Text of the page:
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Phylogeny of the Arvicolidae (Rodentia): Biochemical and Paleontological Evidence

Jean Chaline, Jean-Daniel Graf
DOI: http://dx.doi.org/10.2307/1381744 22-33 First published online: 25 February 1988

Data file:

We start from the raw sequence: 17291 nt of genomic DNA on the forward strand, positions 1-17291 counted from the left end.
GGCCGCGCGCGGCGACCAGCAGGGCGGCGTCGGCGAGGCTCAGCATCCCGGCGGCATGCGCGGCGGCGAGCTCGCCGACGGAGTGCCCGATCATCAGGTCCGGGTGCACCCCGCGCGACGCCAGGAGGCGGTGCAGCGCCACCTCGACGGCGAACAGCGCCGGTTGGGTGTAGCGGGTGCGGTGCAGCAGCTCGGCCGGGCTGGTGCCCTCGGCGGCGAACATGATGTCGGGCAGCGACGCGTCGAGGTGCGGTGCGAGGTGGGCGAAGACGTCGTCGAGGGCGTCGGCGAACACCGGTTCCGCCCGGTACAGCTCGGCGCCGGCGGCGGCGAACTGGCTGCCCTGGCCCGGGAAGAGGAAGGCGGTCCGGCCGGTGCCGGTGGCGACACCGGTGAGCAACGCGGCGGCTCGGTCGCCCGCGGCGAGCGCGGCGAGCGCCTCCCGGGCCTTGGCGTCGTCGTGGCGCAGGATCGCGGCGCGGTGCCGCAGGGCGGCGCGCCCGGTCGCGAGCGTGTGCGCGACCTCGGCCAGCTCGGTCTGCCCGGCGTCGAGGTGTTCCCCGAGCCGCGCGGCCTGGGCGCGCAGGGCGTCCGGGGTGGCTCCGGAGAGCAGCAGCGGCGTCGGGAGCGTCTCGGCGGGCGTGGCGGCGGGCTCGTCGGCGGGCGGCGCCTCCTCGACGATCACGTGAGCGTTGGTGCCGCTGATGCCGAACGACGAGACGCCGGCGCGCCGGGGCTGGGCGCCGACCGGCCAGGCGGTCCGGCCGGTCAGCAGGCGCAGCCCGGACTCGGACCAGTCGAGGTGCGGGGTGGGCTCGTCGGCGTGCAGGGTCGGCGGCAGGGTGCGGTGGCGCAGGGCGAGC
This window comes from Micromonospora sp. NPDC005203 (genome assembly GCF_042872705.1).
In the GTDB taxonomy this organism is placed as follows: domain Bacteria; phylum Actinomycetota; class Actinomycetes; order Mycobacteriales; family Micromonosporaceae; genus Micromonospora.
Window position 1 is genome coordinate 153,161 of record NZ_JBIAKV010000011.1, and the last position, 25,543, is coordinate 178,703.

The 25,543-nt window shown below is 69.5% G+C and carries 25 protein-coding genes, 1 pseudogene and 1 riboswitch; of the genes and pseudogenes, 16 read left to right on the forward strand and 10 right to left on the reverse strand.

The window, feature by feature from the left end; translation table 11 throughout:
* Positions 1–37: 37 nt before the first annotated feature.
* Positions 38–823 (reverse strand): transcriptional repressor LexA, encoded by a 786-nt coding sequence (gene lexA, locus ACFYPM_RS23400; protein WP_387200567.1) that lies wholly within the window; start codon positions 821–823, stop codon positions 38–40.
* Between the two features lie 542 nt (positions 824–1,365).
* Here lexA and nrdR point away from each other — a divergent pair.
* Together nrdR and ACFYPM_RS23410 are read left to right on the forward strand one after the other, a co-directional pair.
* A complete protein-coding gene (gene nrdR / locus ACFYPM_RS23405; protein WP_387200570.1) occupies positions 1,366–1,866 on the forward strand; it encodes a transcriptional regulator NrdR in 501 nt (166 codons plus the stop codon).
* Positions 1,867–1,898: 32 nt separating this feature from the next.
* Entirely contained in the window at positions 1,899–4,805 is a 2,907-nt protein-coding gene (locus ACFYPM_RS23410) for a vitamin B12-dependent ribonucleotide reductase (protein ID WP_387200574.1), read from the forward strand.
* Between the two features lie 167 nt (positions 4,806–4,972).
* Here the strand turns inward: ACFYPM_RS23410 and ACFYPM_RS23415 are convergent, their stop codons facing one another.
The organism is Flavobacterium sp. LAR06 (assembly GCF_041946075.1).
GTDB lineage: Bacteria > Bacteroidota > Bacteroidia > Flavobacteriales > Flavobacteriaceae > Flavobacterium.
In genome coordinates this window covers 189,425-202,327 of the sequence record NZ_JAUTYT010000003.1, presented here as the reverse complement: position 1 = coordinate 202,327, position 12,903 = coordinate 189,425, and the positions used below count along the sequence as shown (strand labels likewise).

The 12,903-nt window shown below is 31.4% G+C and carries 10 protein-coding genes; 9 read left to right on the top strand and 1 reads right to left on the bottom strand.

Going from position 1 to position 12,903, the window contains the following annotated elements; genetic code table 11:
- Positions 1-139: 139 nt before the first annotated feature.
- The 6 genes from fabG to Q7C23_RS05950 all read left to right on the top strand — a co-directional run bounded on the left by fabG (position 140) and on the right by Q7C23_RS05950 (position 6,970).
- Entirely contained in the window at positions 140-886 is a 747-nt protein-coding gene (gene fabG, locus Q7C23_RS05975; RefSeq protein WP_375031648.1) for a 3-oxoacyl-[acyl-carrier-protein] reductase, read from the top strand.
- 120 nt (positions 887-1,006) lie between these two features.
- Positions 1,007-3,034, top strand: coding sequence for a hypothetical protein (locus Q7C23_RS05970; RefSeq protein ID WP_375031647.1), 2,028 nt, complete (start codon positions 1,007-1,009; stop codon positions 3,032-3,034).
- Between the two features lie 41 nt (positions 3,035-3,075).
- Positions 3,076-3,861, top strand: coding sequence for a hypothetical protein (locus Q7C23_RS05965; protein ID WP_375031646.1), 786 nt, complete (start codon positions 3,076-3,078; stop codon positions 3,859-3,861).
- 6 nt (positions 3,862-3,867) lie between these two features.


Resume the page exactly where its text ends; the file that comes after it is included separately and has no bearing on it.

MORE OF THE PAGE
Genetic distances between 24 arvicolid species of eight genera were estimated by electrophoretic comparison of homologous proteins. A dendrogram was constructed. This dendrogram was compared to the phylogeny of the Arvicolidae as inferred from the fossil record. In many respects, biochemical criteria support current views on arvicolid evolution, including the homogeneity of the family, a fact that agrees with the recent origin of the Arvicolidae (5 106 years). They also agree with the early divergence of the branches that lead to Dicrostonyx, Clethrionomys, and Lemmus-Synaptomys. In addition, biochemical data support the view that various lineages of the large genus Microtus share a recent common ancestor (1.6–2 106 years). One case of disagreement concerns the phylogenetic position of the snow vole, Chionomys nivalis. Whereas the fossil record seems to indicate that separation of Chionomys from Microtus occurred less than 1 106 years ago, biochemical data suggest that isolation of Chionomys took place more than 2.4 106 years ago. Disagreement also exists with respect to the phylogeny of North American species of the genus Microtus. Despite suspected polyphyletism of the subgenera Pitymys and Pedomys, the analyzed species form a homogeneous cluster with respect to protein electrophoresis.

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